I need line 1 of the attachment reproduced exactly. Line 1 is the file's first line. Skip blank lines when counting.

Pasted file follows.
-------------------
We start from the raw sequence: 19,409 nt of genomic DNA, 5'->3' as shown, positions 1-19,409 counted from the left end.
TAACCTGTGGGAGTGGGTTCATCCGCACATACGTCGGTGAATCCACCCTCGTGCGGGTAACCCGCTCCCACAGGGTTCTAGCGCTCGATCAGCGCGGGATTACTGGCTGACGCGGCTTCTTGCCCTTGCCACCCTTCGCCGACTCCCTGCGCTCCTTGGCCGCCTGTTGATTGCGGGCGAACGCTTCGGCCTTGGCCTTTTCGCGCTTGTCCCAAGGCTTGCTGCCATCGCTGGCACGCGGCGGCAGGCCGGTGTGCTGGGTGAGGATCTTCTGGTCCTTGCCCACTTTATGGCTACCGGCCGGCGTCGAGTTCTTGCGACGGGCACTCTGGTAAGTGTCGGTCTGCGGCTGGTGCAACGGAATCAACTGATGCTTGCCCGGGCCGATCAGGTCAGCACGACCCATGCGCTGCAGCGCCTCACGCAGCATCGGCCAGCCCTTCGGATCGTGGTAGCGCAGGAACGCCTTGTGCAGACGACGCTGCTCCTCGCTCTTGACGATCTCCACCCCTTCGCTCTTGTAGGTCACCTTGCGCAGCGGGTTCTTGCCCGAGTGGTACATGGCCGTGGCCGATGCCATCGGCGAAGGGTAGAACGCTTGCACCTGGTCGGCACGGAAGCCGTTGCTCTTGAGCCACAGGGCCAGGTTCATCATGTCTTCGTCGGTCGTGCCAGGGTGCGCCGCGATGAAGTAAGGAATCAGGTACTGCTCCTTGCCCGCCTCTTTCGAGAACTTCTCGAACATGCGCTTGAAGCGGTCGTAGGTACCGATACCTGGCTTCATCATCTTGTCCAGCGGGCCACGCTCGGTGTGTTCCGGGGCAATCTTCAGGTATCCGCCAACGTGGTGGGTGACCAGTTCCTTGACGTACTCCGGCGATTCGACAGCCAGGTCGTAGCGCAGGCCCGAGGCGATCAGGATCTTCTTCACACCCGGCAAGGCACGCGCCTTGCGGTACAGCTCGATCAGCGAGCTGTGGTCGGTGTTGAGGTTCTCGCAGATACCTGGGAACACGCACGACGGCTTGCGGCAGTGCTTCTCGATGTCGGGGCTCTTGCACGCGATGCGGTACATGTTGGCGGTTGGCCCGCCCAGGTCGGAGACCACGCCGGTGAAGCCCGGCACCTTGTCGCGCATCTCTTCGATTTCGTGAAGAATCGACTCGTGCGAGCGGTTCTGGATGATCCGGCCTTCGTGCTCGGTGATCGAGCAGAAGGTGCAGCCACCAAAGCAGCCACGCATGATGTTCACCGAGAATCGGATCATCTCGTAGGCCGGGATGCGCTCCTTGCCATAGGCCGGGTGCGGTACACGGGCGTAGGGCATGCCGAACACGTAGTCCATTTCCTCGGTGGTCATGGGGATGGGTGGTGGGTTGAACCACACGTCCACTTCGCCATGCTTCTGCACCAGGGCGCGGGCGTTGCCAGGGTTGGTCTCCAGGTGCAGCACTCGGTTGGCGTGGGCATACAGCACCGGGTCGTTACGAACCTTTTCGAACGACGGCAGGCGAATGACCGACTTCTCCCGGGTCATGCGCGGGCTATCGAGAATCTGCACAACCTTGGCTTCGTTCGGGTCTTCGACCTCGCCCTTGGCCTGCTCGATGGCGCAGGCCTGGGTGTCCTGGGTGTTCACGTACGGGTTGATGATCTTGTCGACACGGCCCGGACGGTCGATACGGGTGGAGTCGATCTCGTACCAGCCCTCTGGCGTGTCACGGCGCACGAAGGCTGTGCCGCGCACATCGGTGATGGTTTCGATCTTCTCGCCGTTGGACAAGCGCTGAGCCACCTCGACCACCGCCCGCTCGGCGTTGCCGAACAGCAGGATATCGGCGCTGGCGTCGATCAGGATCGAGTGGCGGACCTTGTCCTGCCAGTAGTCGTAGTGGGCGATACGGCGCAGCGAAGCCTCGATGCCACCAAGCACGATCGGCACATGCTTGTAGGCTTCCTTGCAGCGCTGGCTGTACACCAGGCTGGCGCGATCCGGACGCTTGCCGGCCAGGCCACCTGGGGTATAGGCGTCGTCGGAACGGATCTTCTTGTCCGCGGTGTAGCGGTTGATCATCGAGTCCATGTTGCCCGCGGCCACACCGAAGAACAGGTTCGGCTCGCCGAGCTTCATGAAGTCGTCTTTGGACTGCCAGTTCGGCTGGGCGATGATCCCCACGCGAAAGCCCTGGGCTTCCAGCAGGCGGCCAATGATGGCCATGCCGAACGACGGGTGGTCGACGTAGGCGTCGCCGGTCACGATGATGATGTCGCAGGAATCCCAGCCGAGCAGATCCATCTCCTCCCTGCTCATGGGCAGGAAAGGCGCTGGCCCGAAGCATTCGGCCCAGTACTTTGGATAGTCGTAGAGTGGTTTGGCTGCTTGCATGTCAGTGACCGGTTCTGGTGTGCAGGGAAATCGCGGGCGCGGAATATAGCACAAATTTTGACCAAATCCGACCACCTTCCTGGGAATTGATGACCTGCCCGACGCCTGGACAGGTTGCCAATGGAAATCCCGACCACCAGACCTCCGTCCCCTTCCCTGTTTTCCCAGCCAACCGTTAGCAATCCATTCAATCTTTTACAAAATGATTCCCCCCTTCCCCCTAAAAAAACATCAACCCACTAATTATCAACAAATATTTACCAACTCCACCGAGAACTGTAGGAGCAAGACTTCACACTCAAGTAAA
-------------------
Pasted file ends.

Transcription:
We start from the raw sequence: 19,409 nt of genomic DNA, 5'->3' as shown, positions 1-19,409 counted from the left end.